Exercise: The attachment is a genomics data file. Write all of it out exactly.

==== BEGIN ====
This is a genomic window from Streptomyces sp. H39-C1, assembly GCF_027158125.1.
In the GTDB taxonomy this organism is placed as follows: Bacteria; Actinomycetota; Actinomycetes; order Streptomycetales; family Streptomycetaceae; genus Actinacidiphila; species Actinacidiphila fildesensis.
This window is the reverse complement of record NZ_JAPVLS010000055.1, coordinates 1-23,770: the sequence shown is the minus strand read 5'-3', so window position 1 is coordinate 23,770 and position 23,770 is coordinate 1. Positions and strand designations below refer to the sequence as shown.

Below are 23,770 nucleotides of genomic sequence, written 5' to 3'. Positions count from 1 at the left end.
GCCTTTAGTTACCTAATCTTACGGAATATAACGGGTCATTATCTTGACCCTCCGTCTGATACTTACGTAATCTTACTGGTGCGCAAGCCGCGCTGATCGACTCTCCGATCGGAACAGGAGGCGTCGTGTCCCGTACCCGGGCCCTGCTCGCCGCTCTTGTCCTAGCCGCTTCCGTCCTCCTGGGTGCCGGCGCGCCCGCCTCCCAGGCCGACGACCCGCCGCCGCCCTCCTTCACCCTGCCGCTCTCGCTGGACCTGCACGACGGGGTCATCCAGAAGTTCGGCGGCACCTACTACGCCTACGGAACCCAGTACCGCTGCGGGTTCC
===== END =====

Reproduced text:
This is a genomic window from Streptomyces sp. H39-C1, assembly GCF_027158125.1.
In the GTDB taxonomy this organism is placed as follows: Bacteria; Actinomycetota; Actinomycetes; order Streptomycetales; family Streptomycetaceae; genus Actinacidiphila; species Actinacidiphila fildesensis.
This window is the reverse complement of record NZ_JAPVLS010000055.1, coordinates 1-23,770: the sequence shown is the minus strand read 5'-3', so window position 1 is coordinate 23,770 and position 23,770 is coordinate 1. Positions and strand designations below refer to the sequence as shown.

Below are 23,770 nucleotides of genomic sequence, written 5' to 3'. Positions count from 1 at the left end.
GCCTTTAGTTACCTAATCTTACGGAATATAACGGGTCATTATCTTGACCCTCCGTCTGATACTTACGTAATCTTACTGGTGCGCAAGCCGCGCTGATCGACTCTCCGATCGGAACAGGAGGCGTCGTGTCCCGTACCCGGGCCCTGCTCGCCGCTCTTGTCCTAGCCGCTTCCGTCCTCCTGGGTGCCGGCGCGCCCGCCTCCCAGGCCGACGACCCGCCGCCGCCCTCCTTCACCCTGCCGCTCTCGCTGGACCTGCACGACGGGGTCATCCAGAAGTTCGGCGGCACCTACTACGCCTACGGAACCCAGTACCGCTGCGGGTTCC